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Articles by Alan & Akemi

U.S. Stock Market Improves in Second Quarter

The first half of this year was shaky, and made some people wonder if the positive, bull market was coming to an end. Thankfully, the market stabilized in the second quarter, and made back much of the losses. The U.S. equity markets are back on the positive side.

The broadest measure of the U.S. market is the Wilshire 5000 Total Market index. For this last quarter, it finished up 3.83%. For the first half of the year, it was up 3.04%.¹

There are two closely-followed indices for the U.S. large company market: the Wilshire U.S. Large Cap index, and the Standard and Poors 500 index of large company stocks. The Wilshire index was up 3.41% in the last quarter, and up 2.62 from the beginning of the year.¹ The S&P 500 index was up 2.93% in the last quarter, and up 1.67% for the year.² The generous tax cut that Trump gave these companies, from 35% all the way down to 21%, took awhile to kick in, which is one reason why the second quarter performance was better than the first. 

Over a longer period of time, small companies tend to grow faster than large companies. This makes sense, because it's easier to double in size if you're a small company, compared to doubling in size as a mega-company. Small U.S. companies are starting to have their day in the sun. The Wilshire U.S. Small Cap index rose 7.87% in the last three months, and is up 7.08% for the year. ¹ A comparable index is the Russell 2000 Small Cap index. It is up 7.66% since the beginning of the year.³

International stocks have been hit badly by the Trump trade tariffs. Because the U.S. economy is the strongest in the world, it's like the 800-pound gorilla. Trump is likely betting that in an all-out trade war, weaker global economies will feel the pain more than the U.S., and so far this is happening. The EAFE (Europe, Australasia and Far East) index, which represents companies in developed foreign markets, lost 2.34% in the last quarter. The performance for the year is even worse, down 4.49%. Europe by itself has a loss of 2.74% over the last three months, and an overall loss of 5.23% for the year.

Emerging markets indices represent small, less-developed but quickly-growing economies, like China, India, Brazil and Russia. These suffered most of all from the trade war in the last quarter. The Shanghai Composite is already in a bear market, down more than 20% from its 52-week high. MSCI's EM index is down 8.66% for the quarter, with a loss of 7.68% for the year.⁴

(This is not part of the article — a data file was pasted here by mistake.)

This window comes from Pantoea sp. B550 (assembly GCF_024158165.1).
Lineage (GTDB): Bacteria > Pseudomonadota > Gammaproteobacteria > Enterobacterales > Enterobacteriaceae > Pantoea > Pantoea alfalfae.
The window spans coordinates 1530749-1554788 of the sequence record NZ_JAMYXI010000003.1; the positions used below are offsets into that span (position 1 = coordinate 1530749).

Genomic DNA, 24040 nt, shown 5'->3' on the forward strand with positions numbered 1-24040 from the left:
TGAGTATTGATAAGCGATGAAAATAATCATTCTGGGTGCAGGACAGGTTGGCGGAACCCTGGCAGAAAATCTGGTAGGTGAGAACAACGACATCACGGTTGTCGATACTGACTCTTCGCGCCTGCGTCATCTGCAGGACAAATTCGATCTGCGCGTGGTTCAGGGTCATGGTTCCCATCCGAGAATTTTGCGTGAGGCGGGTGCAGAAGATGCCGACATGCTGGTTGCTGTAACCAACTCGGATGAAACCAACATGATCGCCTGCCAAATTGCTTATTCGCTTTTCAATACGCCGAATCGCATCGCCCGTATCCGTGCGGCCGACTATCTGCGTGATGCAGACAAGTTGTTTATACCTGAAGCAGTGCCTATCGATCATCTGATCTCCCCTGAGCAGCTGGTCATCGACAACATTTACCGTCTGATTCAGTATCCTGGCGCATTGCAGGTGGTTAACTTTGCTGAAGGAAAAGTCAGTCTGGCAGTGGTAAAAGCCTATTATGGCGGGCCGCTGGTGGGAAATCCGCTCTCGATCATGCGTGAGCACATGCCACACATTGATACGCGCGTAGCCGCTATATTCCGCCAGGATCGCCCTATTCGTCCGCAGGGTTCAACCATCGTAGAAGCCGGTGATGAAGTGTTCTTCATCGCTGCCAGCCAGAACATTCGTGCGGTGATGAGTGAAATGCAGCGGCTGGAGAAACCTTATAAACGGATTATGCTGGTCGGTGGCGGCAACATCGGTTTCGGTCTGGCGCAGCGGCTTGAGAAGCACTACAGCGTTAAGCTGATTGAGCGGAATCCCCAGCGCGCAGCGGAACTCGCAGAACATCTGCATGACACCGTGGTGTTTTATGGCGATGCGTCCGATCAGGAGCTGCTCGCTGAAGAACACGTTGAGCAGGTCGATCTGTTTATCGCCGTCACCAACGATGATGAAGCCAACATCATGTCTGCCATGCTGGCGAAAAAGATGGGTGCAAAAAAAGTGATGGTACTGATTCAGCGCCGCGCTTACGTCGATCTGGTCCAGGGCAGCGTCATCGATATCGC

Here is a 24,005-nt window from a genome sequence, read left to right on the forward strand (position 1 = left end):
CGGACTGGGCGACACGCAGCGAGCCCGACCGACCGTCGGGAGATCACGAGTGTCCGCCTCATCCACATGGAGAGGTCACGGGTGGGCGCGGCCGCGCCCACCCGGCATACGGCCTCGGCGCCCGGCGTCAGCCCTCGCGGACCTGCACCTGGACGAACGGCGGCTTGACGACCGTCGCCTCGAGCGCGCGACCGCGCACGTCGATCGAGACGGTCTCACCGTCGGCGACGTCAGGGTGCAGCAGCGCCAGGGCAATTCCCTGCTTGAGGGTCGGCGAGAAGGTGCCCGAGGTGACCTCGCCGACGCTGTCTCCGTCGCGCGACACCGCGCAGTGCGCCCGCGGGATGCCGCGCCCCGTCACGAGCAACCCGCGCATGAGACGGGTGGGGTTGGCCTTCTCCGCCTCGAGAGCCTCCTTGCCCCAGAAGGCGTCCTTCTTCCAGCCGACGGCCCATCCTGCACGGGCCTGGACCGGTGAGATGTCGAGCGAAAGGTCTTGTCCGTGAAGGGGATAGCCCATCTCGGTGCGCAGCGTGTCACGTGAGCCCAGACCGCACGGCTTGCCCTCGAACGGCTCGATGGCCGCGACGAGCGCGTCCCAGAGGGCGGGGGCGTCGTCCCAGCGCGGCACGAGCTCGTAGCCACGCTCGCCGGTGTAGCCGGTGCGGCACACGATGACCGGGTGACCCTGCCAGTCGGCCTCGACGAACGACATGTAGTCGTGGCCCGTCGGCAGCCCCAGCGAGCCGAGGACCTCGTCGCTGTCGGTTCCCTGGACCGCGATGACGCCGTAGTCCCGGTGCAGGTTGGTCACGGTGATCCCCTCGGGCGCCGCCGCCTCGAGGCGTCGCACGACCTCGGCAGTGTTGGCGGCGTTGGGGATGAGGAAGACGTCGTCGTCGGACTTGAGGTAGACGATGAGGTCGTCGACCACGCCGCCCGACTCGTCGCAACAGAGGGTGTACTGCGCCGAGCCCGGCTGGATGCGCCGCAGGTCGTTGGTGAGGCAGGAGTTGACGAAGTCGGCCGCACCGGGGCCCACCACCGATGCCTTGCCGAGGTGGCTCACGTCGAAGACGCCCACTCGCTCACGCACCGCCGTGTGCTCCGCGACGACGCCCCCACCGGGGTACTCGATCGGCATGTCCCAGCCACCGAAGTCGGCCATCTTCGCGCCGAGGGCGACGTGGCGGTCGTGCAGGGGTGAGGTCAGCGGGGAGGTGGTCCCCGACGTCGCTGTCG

Trade tariffs act like an extra tax on the people. When the U.S. slaps tariffs on goods coming into the U.S., it doesn't go into our pockets -- it goes into the U.S. Treasury as extra revenue. Because domestic producers are not forced to reduce their prices from increased competition, U.S. consumers are left paying higher prices as a result. In a round-about way, the tariffs are helping the government pay for the tax cut to corporations, and Americans are paying the price at the cash register.

Jerome Powell, the chairman of the Federal Reserve Bank, has raised interest rates a couple of times already this year. He also announced possible further interest rate increases for September, December, next March, and next June. This has a direct impact on the bond market. Typically, when interest rates go up, bond values go down, with long-term bonds affected the most. When bond values go down, the coupon rate (which is relative to the lower value) goes up. Consequently, the coupon rate on 10-year Treasury bonds has risen to 2.86%, and for 30-year Treasuries, 2.99%.⁵

You'll notice that the coupon rate between 10-year and 30-year Treasuries is not that different. This is called a "flattening yield curve," and is a concern to economists because it's an indication that the current bull market, which started in March of 2009, is running out of steam.

The stimulus given to corporations in the recent Tax Law gave an artificial boost of adrenalin to the U.S. market and economy. The benefits could be short-lived, but the long-term impact of the additional $1 trillion deficit can have dire consequences, especially if the Trump administration attempts to take it out of Medicare, Social Security and other programs that benefit everyone.

¹ www.wilshire.com/indexes/calculator

² www.standardandpoors.com/indices/sp-500/en/us/?indexId=spusa-500-usduf-p-us-1

³ www.ftse.com/products/indices/russell-us

⁴ www.msci.com/end-of-day-data-search

⁵ www.bloomberg.com/markets/rates-bonds/government-bonds/us